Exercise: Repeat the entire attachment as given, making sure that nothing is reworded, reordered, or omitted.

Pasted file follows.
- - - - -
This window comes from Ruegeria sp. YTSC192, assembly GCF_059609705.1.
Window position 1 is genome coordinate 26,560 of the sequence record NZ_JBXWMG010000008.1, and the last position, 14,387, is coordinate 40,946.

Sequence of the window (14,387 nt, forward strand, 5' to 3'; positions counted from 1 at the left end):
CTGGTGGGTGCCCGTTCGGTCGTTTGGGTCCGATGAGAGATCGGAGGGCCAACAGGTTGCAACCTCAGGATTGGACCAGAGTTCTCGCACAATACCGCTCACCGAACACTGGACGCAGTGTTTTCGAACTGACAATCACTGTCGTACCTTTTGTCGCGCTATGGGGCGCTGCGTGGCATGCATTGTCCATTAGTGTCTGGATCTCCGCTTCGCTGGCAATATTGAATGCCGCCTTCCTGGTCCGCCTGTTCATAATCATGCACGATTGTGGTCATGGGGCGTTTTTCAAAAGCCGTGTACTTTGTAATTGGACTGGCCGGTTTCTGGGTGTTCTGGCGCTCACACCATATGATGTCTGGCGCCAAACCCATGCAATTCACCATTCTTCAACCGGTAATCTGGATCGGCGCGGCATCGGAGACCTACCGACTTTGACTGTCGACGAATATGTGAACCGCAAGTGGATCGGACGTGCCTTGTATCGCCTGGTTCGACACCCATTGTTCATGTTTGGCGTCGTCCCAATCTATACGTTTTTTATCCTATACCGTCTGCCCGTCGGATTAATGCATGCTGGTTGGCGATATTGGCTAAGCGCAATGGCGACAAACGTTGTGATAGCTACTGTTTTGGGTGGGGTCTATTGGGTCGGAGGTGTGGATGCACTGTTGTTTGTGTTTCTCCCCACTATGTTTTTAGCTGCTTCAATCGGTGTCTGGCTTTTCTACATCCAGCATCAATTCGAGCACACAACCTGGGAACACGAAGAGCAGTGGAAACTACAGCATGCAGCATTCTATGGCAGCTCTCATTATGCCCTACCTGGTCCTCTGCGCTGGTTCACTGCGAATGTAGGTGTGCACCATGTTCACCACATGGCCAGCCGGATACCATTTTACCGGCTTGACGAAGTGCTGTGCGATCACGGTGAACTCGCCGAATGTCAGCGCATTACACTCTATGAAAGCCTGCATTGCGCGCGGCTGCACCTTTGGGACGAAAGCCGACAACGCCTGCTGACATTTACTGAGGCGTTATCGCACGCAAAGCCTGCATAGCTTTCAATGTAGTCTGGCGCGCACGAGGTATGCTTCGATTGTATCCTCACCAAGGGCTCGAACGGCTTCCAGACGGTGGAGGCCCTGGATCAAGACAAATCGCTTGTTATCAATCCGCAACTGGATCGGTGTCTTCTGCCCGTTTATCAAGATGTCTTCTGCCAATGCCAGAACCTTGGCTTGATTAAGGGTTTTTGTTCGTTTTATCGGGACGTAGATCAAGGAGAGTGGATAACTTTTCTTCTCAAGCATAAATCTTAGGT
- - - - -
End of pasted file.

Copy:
This window comes from Ruegeria sp. YTSC192, assembly GCF_059609705.1.
Window position 1 is genome coordinate 26,560 of the sequence record NZ_JBXWMG010000008.1, and the last position, 14,387, is coordinate 40,946.

Sequence of the window (14,387 nt, forward strand, 5' to 3'; positions counted from 1 at the left end):
CTGGTGGGTGCCCGTTCGGTCGTTTGGGTCCGATGAGAGATCGGAGGGCCAACAGGTTGCAACCTCAGGATTGGACCAGAGTTCTCGCACAATACCGCTCACCGAACACTGGACGCAGTGTTTTCGAACTGACAATCACTGTCGTACCTTTTGTCGCGCTATGGGGCGCTGCGTGGCATGCATTGTCCATTAGTGTCTGGATCTCCGCTTCGCTGGCAATATTGAATGCCGCCTTCCTGGTCCGCCTGTTCATAATCATGCACGATTGTGGTCATGGGGCGTTTTTCAAAAGCCGTGTACTTTGTAATTGGACTGGCCGGTTTCTGGGTGTTCTGGCGCTCACACCATATGATGTCTGGCGCCAAACCCATGCAATTCACCATTCTTCAACCGGTAATCTGGATCGGCGCGGCATCGGAGACCTACCGACTTTGACTGTCGACGAATATGTGAACCGCAAGTGGATCGGACGTGCCTTGTATCGCCTGGTTCGACACCCATTGTTCATGTTTGGCGTCGTCCCAATCTATACGTTTTTTATCCTATACCGTCTGCCCGTCGGATTAATGCATGCTGGTTGGCGATATTGGCTAAGCGCAATGGCGACAAACGTTGTGATAGCTACTGTTTTGGGTGGGGTCTATTGGGTCGGAGGTGTGGATGCACTGTTGTTTGTGTTTCTCCCCACTATGTTTTTAGCTGCTTCAATCGGTGTCTGGCTTTTCTACATCCAGCATCAATTCGAGCACACAACCTGGGAACACGAAGAGCAGTGGAAACTACAGCATGCAGCATTCTATGGCAGCTCTCATTATGCCCTACCTGGTCCTCTGCGCTGGTTCACTGCGAATGTAGGTGTGCACCATGTTCACCACATGGCCAGCCGGATACCATTTTACCGGCTTGACGAAGTGCTGTGCGATCACGGTGAACTCGCCGAATGTCAGCGCATTACACTCTATGAAAGCCTGCATTGCGCGCGGCTGCACCTTTGGGACGAAAGCCGACAACGCCTGCTGACATTTACTGAGGCGTTATCGCACGCAAAGCCTGCATAGCTTTCAATGTAGTCTGGCGCGCACGAGGTATGCTTCGATTGTATCCTCACCAAGGGCTCGAACGGCTTCCAGACGGTGGAGGCCCTGGATCAAGACAAATCGCTTGTTATCAATCCGCAACTGGATCGGTGTCTTCTGCCCGTTTATCAAGATGTCTTCTGCCAATGCCAGAACCTTGGCTTGATTAAGGGTTTTTGTTCGTTTTATCGGGACGTAGATCAAGGAGAGTGGATAACTTTTCTTCTCAAGCATAAATCTTAGGT